NaBoPoMo 2021: Do Good, Kid
My friend Liz is amazing.
We met just as I was leaving my last practice 7 years ago, and I knew right away I had to grow this relationship. She is an elder sister in the profession—a wise, compassionate, generous, empathic, smart, thoughtful, and loving physician and teacher. After I had the privilege of presenting to her and her amazing colleagues on physician burnout (really, they schooled me that day), Liz showed me the inner world of primary care in a correctional facility. We toured incredibly aged buildings. Liz explained the frustrating limitations of working in a jail environment and the difficulties arranging optimal follow up when detainees are released. But most of all, she showed me what true, deep respect for every person’s dignity, no matter how vulnerable, looks like. Holy cow, I will never forget that day.
Liz is also a deeply spiritual person. She wrote the chapter on spiritual resources for Jewish healthcare professionals in Judaism and Health. After our day together at the jail, we kept trying to meet again. I wanted to learn more about Judaism and how she lived it—personally, professionally, and in community. But my kids were little and the weather was bad on the nights we planned to meet, or something would come up, or- or- or… It just never worked out. But as physicians of deep faith, we both always knew we would connect again someday.
We kept in touch all these years mostly through occasional emails, and then YAY Facebook, especially the Physician Moms Group! By far the most valuable thing about social media is sharing photos and reading life updates. It really makes you feel like you’re in your friends’ lives up close, going through all the ups and downs, sharing joys and sorrows, witnessing from afar. When I posted recently about a freak out I had over Daughter’s anaphylactic food allergy, Liz reached out.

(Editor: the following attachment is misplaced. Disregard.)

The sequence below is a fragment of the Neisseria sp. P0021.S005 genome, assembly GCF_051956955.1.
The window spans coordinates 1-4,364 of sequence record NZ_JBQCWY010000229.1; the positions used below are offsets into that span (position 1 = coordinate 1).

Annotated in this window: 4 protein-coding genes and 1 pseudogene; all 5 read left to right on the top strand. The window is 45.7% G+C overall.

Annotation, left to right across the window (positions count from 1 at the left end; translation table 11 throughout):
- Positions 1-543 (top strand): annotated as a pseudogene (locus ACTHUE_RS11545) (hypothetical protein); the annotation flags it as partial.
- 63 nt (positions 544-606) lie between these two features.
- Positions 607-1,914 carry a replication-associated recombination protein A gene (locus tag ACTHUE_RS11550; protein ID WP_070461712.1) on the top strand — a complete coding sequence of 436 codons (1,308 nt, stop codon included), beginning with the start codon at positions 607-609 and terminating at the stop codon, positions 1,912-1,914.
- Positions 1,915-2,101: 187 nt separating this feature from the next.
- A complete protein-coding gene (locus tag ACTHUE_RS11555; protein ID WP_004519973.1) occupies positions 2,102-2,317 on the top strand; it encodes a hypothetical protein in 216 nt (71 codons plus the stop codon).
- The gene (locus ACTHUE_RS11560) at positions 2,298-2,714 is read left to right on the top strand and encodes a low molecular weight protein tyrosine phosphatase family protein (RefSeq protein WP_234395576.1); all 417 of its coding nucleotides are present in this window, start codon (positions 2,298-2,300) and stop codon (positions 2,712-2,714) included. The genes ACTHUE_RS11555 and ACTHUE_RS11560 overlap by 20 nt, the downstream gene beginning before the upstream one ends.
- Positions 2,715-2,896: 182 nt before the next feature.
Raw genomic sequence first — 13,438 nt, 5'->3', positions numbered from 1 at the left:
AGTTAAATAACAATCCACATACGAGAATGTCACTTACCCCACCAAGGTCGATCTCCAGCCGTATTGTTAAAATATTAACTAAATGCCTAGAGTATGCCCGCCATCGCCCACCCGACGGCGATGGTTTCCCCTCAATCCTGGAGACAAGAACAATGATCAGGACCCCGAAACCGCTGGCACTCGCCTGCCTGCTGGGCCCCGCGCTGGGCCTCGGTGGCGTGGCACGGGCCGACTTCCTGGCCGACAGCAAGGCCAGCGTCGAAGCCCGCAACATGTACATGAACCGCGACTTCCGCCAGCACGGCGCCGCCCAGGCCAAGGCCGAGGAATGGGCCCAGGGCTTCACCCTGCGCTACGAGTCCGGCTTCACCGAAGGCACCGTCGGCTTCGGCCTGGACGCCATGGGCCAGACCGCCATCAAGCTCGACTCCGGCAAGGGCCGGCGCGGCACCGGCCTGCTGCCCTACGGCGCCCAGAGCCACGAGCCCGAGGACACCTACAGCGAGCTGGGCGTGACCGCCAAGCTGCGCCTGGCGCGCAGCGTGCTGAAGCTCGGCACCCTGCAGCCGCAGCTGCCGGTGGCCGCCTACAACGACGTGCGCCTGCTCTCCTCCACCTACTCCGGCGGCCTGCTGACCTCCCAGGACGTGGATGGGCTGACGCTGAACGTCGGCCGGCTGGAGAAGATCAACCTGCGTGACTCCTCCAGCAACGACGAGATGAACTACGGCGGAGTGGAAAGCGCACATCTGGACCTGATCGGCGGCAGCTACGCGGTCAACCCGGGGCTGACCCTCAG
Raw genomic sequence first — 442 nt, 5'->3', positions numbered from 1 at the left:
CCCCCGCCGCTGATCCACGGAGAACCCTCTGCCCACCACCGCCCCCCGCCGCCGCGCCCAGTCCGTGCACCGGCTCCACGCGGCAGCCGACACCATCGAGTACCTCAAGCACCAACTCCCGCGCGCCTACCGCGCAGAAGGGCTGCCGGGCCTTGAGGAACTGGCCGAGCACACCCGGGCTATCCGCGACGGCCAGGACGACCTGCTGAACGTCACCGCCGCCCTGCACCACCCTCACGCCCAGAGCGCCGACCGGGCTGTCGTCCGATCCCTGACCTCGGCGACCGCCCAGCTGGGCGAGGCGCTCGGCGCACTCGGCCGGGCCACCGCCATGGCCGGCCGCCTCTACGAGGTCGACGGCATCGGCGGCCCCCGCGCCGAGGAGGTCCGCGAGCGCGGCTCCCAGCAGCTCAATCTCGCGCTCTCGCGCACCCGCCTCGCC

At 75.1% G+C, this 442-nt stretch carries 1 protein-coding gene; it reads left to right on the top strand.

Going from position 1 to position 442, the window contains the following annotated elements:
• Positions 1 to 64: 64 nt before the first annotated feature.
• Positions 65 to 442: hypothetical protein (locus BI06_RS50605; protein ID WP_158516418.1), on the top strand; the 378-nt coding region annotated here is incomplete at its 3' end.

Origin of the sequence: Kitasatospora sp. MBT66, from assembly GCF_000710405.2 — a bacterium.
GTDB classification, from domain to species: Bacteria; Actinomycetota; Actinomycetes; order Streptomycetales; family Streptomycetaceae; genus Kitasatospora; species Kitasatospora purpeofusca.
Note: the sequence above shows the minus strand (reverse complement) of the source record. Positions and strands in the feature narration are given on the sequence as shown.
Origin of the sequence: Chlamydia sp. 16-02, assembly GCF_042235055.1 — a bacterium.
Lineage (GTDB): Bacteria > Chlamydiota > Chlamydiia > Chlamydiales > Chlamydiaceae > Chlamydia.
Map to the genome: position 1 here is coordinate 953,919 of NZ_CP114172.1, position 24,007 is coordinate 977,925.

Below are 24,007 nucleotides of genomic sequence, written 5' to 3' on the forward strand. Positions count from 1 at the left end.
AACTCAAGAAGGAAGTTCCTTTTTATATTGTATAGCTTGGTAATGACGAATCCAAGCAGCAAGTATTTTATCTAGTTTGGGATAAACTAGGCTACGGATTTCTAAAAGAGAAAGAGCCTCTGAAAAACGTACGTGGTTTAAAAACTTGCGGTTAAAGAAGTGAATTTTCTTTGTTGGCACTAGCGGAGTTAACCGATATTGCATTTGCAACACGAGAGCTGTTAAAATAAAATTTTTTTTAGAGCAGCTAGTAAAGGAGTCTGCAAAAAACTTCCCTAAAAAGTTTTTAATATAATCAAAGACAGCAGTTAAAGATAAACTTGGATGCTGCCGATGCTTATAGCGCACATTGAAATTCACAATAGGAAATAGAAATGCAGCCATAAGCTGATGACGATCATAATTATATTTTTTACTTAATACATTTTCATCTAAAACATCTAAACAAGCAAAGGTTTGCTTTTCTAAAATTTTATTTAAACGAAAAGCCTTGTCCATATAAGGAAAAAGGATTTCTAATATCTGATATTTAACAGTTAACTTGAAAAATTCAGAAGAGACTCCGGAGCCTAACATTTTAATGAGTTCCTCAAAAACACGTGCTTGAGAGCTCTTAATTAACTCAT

We met in her neighborhood, which happens to be my old college stomping grounds. We walked all over campus and caught up, shared stories, commiserated, and bonded, just like we always knew we would. I got a copy of the book with a bonus printout of her favorite poem, “The Seven of Pentacles” by Marge Piercy. I will return the love with my favorite book of poems so far, To Bless the Space Between Us by John O’Donohue.
The space between us, indeed. So near, just across town, yet so far, 7 years, and yet so near still, always connected in spirit through the years, light and strong, like dental floss or fishing line… We stayed connected, patiently, faithfully, knowing that divinity operates on its own schedule, and that when we could finally meet again, it would be powerful and lovely.
And so it was.
It will not be another 7 years, this we know. And it was well worth the wait.